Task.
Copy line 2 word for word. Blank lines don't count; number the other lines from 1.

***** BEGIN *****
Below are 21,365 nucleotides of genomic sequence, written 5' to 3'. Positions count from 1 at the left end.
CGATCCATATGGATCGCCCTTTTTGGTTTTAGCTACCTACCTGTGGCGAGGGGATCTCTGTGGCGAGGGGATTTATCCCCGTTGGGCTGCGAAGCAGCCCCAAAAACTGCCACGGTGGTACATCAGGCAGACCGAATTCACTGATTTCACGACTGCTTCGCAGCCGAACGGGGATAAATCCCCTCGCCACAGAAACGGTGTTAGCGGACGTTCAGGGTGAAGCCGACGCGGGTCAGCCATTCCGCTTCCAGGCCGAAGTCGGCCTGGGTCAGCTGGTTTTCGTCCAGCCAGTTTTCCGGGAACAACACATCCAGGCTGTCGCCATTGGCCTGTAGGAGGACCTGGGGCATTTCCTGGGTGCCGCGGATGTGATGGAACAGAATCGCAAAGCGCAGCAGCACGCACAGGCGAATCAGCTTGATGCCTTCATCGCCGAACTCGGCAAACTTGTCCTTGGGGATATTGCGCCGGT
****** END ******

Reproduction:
CGATCCATATGGATCGCCCTTTTTGGTTTTAGCTACCTACCTGTGGCGAGGGGATCTCTGTGGCGAGGGGATTTATCCCCGTTGGGCTGCGAAGCAGCCCCAAAAACTGCCACGGTGGTACATCAGGCAGACCGAATTCACTGATTTCACGACTGCTTCGCAGCCGAACGGGGATAAATCCCCTCGCCACAGAAACGGTGTTAGCGGACGTTCAGGGTGAAGCCGACGCGGGTCAGCCATTCCGCTTCCAGGCCGAAGTCGGCCTGGGTCAGCTGGTTTTCGTCCAGCCAGTTTTCCGGGAACAACACATCCAGGCTGTCGCCATTGGCCTGTAGGAGGACCTGGGGCATTTCCTGGGTGCCGCGGATGTGATGGAACAGAATCGCAAAGCGCAGCAGCACGCACAGGCGAATCAGCTTGATGCCTTCATCGCCGAACTCGGCAAACTTGTCCTTGGGGATATTGCGCCGGT